I’m very pleased to announce that I’ve been accepted to speak again at next year’s RSA Conference. I’m going to be presenting on an Agent Based Model concept using FAIR risk results jointly with my colleague Joel Amick. Joel’s team and my team worked to develop a POC of this work and we can’t wait to share what we developed with you in March!
Here are the details of the session; please be sure to save it to your agenda!
I was very fortunate to have the opportunity to share my thoughts on KRIs last week on The FAIR Institute’s website. I used the metaphor of Sentinel Species (think canaries in coal mines) to serve as an indicator of risk, but not of risk itself. That important distinction is one that I strongly feel is a difference we aren’t making in our identification and use of KRIs.
You can read the full article here.
I wrote this latest bit for the @ISACA column after reading Richard Clarke’s book and trying to rationalize how it applies to cyber risk. It’s overly easy to predict failures and impending doom at a macro level, its much harder to do it at the micro level, which is infinitely more interesting and useful.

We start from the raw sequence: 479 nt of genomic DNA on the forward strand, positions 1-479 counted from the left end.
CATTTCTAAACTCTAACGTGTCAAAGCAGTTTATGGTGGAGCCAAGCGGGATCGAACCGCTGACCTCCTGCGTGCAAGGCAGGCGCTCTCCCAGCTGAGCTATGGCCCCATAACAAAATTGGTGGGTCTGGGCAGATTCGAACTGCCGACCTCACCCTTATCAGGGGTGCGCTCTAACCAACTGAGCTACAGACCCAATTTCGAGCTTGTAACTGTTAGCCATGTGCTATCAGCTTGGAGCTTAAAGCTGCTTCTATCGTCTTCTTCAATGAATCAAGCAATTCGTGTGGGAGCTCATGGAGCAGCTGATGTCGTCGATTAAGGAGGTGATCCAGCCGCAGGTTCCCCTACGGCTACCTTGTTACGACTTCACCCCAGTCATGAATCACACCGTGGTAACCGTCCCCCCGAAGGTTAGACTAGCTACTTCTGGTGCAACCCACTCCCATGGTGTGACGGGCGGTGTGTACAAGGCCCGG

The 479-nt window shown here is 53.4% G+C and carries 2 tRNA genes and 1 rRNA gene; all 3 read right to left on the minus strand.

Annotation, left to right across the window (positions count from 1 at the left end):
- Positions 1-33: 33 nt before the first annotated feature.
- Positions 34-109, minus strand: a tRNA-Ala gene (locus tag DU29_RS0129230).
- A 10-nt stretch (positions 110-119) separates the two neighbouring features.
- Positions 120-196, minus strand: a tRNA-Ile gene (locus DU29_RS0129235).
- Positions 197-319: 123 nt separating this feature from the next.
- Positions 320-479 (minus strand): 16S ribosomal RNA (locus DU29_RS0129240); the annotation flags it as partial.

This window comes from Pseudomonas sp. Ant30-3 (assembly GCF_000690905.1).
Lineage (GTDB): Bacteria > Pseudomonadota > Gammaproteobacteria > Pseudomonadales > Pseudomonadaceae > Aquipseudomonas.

You can read more here
Bill Murphy‘s interview with me for his RedZone podcast was posted today. I had a great time talking with Bill about risk, FAIR, and forecasting. You can find the podcast here. It was a great discussion, and Bill was a very gracious host. His entire podcast series is worth subscribing to: he interviews some really interesting people who bring a diverse view to risk and security. I enjoyed listening to him interview my friend Jack Jones but I also enjoyed his recent discussions with Zach Schuler. Be sure to check them out.
The final post of the interview/blog series I did with the FAIR Institute was posted last night.
The folks over at the FAIR Institute were nice enough to interview me recently and turn it into a series of blog posts. Part 1 is up right now and sets the stage for how to assess quality in your Cyber Risk assessments.
Risk management is all about making forward-looking statements about things that may or may not come to pass. This is also known as forecasting. Read more about this in my latest @ISACA column.